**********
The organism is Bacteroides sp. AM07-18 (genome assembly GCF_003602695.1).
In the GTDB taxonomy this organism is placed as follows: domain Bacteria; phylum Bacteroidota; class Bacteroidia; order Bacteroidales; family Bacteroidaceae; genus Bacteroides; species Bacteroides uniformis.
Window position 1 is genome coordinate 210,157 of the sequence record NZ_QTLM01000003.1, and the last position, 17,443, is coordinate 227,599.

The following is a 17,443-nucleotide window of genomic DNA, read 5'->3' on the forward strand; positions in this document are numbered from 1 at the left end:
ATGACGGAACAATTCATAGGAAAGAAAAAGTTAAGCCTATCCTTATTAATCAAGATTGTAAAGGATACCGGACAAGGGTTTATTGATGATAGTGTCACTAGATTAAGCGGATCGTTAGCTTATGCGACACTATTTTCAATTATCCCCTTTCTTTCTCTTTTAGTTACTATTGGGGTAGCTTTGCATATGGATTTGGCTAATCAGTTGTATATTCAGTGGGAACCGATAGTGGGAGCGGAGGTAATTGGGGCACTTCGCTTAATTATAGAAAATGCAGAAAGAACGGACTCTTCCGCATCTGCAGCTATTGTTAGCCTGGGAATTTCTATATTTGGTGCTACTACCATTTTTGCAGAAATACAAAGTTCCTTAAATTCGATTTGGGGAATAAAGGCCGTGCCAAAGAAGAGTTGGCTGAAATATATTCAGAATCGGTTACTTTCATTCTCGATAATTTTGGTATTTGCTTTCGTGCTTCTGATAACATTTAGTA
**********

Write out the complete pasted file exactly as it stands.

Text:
The organism is Bacteroides sp. AM07-18 (genome assembly GCF_003602695.1).
In the GTDB taxonomy this organism is placed as follows: domain Bacteria; phylum Bacteroidota; class Bacteroidia; order Bacteroidales; family Bacteroidaceae; genus Bacteroides; species Bacteroides uniformis.
Window position 1 is genome coordinate 210,157 of the sequence record NZ_QTLM01000003.1, and the last position, 17,443, is coordinate 227,599.

The following is a 17,443-nucleotide window of genomic DNA, read 5'->3' on the forward strand; positions in this document are numbered from 1 at the left end:
ATGACGGAACAATTCATAGGAAAGAAAAAGTTAAGCCTATCCTTATTAATCAAGATTGTAAAGGATACCGGACAAGGGTTTATTGATGATAGTGTCACTAGATTAAGCGGATCGTTAGCTTATGCGACACTATTTTCAATTATCCCCTTTCTTTCTCTTTTAGTTACTATTGGGGTAGCTTTGCATATGGATTTGGCTAATCAGTTGTATATTCAGTGGGAACCGATAGTGGGAGCGGAGGTAATTGGGGCACTTCGCTTAATTATAGAAAATGCAGAAAGAACGGACTCTTCCGCATCTGCAGCTATTGTTAGCCTGGGAATTTCTATATTTGGTGCTACTACCATTTTTGCAGAAATACAAAGTTCCTTAAATTCGATTTGGGGAATAAAGGCCGTGCCAAAGAAGAGTTGGCTGAAATATATTCAGAATCGGTTACTTTCATTCTCGATAATTTTGGTATTTGCTTTCGTGCTTCTGATAACATTTAGTA